Dexedrine treatment of ADHD
The use of Dexedrine to control hyperactive children with behavior problems has been known since the 1920's, but drug trials were not conducted until the early 1930's. Dextroamphetamine was approved by the FDA in 1958.
In the 1950's the semi-synthetic derivative, methylphenidate, was developed and marketed as ritalin. It was supposed to minimize the side effects of appetite suppression and insomnia. Since the targeted patients were always children, ritalin became the medication of choice for treating ADHD. Though a new compound of Dexedrine, Addderall, is coming back into favor because of its longer action.
It has stronger side effects on appetite suppression and insomnia, but often it is "smoother" than Ritalin and patients are more comfortable with it. Ritalin tends to cause more nausea or stomach discomfort, and may produce more moodiness. Both Ritalin and Dexedrine have short acting forms that last about 4 hours.
It comes in both long and short acting forms. The short acting tablet comes in 5 mg dosages, and reaches a peak level two hours after administration. The longer acting spansule is available in 5 mg, 10 mg, and 15 mg sizes and reaches a peak blood level eight to 10 hours after administration. This permits once daily dosing with the spansule.
Side effects are: agitation/irritability, insomnia, dry mouth, headache, nausea, weight loss. Other side effects are reduced stature, ticks, "zombie" demeanor, stomach aches, moodiness and if its similarities to Ritalin hold,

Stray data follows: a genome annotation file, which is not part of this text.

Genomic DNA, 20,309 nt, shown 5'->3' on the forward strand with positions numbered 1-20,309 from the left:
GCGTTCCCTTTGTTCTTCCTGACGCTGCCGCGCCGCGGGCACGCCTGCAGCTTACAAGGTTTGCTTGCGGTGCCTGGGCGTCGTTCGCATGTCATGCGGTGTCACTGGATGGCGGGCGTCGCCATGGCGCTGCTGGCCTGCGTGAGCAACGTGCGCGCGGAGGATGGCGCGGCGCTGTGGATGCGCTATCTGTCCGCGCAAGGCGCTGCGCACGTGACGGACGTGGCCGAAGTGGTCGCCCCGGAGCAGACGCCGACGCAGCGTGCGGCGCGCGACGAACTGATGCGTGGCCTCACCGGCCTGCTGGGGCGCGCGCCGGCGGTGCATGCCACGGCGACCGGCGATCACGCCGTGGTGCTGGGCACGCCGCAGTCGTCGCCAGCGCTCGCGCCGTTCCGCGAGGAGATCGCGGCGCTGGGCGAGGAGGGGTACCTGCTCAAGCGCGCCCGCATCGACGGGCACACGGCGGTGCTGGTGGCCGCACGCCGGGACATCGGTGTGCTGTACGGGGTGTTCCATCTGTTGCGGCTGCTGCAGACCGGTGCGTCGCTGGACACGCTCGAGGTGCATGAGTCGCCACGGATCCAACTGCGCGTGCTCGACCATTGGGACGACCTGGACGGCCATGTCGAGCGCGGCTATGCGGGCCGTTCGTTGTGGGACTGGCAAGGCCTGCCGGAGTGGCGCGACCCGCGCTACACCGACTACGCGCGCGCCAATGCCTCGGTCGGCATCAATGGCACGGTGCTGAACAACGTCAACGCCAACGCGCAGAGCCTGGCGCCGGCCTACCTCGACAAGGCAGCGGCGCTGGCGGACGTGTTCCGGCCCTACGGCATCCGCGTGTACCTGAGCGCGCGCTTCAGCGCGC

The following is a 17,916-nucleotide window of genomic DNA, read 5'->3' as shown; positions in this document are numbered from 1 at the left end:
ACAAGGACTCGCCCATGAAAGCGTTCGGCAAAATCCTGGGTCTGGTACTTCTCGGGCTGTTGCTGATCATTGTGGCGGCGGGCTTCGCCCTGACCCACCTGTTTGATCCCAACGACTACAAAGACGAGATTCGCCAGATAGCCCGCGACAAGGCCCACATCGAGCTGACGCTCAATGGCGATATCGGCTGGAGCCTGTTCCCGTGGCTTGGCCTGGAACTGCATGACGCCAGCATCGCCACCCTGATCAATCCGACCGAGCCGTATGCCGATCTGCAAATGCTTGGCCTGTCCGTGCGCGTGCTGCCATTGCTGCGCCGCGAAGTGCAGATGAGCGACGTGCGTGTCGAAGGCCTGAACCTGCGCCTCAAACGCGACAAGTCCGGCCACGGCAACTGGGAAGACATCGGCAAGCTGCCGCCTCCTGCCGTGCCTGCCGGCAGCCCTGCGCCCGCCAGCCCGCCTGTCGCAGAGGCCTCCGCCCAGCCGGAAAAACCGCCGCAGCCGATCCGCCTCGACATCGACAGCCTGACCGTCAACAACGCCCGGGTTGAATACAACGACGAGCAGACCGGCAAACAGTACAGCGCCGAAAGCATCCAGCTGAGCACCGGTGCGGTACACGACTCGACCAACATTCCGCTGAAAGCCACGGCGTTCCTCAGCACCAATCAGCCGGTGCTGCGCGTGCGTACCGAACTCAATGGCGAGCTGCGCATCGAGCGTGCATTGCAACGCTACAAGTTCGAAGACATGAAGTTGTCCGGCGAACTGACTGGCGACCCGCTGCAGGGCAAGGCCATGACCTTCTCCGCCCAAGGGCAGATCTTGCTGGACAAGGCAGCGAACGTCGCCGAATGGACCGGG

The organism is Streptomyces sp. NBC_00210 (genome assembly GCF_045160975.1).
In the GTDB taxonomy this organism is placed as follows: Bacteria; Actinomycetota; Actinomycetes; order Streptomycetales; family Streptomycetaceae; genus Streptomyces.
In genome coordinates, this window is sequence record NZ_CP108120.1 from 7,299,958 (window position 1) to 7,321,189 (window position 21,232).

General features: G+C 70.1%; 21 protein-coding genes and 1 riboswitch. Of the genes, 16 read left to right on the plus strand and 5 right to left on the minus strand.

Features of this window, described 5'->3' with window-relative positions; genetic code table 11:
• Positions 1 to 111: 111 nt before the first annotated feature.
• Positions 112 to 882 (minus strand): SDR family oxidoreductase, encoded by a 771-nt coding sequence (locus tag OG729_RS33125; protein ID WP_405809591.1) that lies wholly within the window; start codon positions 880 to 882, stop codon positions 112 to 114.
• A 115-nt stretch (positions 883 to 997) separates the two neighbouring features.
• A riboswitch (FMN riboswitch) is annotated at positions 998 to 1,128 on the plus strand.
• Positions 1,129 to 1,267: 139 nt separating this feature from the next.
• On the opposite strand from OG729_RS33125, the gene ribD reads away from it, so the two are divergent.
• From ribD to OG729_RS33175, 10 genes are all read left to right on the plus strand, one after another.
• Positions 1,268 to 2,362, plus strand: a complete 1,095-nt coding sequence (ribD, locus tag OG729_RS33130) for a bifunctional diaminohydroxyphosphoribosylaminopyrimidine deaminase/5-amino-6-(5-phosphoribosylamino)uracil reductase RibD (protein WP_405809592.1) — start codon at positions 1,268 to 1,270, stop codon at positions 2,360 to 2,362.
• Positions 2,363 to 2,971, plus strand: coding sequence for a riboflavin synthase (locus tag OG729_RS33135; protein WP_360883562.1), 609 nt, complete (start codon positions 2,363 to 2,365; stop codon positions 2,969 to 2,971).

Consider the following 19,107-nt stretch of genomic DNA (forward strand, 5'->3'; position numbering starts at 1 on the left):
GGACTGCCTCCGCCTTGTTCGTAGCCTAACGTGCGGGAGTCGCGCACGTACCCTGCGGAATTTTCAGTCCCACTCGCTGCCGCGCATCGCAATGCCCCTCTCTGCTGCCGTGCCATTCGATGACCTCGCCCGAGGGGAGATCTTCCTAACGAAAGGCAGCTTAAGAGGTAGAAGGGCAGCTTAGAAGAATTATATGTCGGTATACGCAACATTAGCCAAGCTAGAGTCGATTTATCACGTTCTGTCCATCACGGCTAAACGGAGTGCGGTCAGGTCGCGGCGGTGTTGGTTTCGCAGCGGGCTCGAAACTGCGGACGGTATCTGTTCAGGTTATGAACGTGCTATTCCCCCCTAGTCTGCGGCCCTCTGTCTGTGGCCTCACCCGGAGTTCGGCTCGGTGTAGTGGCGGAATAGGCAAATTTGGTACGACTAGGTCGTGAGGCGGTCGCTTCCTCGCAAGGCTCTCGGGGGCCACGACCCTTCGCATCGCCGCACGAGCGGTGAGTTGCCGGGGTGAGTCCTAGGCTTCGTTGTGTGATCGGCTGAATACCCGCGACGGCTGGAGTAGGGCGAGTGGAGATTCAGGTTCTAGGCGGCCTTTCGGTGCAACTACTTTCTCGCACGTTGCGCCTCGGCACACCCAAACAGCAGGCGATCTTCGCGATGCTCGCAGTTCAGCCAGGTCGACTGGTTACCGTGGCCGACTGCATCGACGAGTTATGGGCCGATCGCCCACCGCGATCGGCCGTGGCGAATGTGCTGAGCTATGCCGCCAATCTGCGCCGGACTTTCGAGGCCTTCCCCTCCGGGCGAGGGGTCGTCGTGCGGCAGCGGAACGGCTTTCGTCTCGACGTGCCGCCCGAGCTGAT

5 mg For ages 3 -5 years:
starting dose is 2.5 mg of tablet. Increase by 2.5 mg at weekly intervals, increasing first dose or adding / increasing a noon dose, until effective.
For 6 years and over, start with 5 mg once or twice daily. May increase total daily dose by 5 mg per week until reach optimal level. Tablet is given on awakening. Over 6 years, one or two additional doses may be given at 4-6 hour intervals. Usually not need more than 40 mg/day.
Side effects: Insomnia, decreased appetite, weight loss, headache, irritability, stomachache.
Rebound agitation or exaggeration of pre-medication symptoms as it is wearing off.
May also elicit psychotic symptoms.
Onset in 30-60 minutes. Duration about 4-5 hours. Approved for children under 6. Good safety record.
Somewhat longer action than short acting methylphenidate. Use cautiously in patients with marked anxiety, motor tics or with family history of Tourette syndrome, or history of substance abuse. Don't use if glaucoma or on MAOI. Dexedrine has high abuse potential particularly in tablet form.